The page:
Last Night's Conversation

posted by Jeffrey on Monday, July 25, 2005 at 3:45 PM

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Last night we continued our conversation through Acts with chapters 6 & 7. Luke begins to shift gears at this point in his letter to Theophilis as we see the Church begin to spread beyond the borders of Israel. Chapter 6 introduces a group of people that are referred to as "Grecian Jews". These are Jews that were born outside of Israel in one of the provinces of the Roman Empire and tended to live a life more reflective of Roman culture than Jewish. These folks felt like the Hebraic Jews (born in Holy Land and brought up in traditional Jewish custom) were slighting their widows in the "daily distribution of food". What do the apostles do? They allow seven men who were known to be "full of the Spirit and wisdom" to be appointed to the task of allocating the money, alms, and food; and if you look at those 7 names, they were most likely Grecian, not Hebraic.

Enter Stephen, one of the seven. He is the first non-apostle to be recorded as working "great wonders and miraculous signs among the people". Let's pause to imagine what the Jewish priests and officials (called the Sanhedrin) may be thinking--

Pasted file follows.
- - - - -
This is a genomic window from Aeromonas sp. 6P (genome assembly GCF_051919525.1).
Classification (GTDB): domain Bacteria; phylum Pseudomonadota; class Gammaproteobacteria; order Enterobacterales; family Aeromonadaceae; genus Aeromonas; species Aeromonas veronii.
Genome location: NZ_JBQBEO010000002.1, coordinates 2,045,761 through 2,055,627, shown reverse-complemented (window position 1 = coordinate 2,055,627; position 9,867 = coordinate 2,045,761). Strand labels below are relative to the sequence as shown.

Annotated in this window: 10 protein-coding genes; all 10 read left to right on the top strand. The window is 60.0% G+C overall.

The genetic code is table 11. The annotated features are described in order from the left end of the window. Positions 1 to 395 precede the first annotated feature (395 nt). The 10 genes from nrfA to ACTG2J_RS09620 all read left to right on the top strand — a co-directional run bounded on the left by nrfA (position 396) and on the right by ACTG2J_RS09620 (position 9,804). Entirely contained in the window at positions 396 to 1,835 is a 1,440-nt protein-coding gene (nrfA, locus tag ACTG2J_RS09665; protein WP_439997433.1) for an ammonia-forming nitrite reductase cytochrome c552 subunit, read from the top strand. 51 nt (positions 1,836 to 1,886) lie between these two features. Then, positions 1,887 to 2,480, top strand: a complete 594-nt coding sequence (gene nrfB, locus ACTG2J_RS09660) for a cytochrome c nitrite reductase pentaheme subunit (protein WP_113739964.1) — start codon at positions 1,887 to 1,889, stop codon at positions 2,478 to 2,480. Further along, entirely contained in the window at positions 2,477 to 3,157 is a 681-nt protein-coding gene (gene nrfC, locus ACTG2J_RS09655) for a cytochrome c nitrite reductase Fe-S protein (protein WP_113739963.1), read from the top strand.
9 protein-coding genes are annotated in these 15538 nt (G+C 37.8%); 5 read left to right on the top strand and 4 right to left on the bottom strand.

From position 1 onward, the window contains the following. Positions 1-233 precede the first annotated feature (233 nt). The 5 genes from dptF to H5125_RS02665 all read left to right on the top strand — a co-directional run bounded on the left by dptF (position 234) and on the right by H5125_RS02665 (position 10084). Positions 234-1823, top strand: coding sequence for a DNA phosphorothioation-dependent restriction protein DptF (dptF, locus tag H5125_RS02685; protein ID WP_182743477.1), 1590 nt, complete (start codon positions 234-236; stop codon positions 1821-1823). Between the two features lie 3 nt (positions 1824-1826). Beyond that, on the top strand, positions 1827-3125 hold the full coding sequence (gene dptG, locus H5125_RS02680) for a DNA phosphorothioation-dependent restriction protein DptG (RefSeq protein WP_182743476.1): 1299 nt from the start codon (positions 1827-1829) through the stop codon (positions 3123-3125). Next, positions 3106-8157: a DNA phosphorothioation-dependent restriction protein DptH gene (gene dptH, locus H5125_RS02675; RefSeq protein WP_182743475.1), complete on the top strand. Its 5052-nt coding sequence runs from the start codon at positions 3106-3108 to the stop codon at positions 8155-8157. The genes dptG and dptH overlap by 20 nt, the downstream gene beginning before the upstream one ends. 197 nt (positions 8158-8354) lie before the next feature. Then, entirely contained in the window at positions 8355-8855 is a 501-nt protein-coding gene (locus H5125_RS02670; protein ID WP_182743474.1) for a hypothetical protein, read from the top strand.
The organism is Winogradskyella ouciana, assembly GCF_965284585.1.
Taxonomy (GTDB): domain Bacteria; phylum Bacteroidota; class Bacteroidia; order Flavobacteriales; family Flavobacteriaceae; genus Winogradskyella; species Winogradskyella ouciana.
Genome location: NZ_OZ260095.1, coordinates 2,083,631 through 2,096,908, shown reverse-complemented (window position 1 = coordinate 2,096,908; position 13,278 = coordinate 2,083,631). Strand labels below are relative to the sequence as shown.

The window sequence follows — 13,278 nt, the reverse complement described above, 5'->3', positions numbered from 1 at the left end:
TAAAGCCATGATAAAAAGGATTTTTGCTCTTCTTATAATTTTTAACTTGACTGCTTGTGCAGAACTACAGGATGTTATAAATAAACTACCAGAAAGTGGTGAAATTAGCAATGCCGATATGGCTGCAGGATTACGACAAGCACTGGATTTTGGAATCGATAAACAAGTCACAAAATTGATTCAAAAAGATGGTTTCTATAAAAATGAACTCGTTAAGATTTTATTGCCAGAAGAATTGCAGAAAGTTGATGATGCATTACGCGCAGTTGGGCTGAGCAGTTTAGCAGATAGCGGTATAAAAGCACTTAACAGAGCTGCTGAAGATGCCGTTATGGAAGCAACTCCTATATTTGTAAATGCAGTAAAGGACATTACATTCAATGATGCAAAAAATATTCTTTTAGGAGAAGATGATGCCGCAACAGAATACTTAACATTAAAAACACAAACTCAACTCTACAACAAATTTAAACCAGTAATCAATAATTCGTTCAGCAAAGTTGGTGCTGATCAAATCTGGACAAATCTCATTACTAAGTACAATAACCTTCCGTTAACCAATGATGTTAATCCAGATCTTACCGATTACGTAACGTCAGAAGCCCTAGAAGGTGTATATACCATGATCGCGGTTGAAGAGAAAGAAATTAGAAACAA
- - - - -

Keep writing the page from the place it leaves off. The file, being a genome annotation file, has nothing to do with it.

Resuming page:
"What's this? Is it not bad enough that the 12 who were with this 'Jesus' for 3 years are working miracles and won't shut up about Him, but now we have a Grecian doing it??? What's next? Gentiles (non-Jews)?!?!"
It's no wonder they bring false witness against Stephen and arrest him. Which ironically goes directly against what they decided to do just a very short time before (see Acts 5:33-39). Stephen goes on to give a WONDERFUL summary of the Hebrew scriptures (the "Old Testament) in his address to his accusers...then he lets them have it calling them such things as "stiff-necked" and having "uncircumcised hearts and ears". On hearing this, they bum rush and stone him.

One of the crew last night noticed that these priests who preach a life lived in God's will seem to always get in the way of it. Hmm...good observation I think. I wonder am I the same some times? Do I say I long for God's will but then inadvertently work against it like many Jewish priests did? Unfortunately, I think I do. So what can rescue us from our hypocrisy??? Maybe its what Stephen said--to not resist the Holy Spirit for our hunger of "control". Oh that we may live in the reality of the glory of God (like Stephen saw) and to follow where the Spirit of God leads--even into the unknown.


Anonymous lacey said...

"Maybe its what Stephen said--to not resist the Holy Spirit for our hunger of "control"."

good quote. something definitely to think about!

July 27, 2005 2:03 PM


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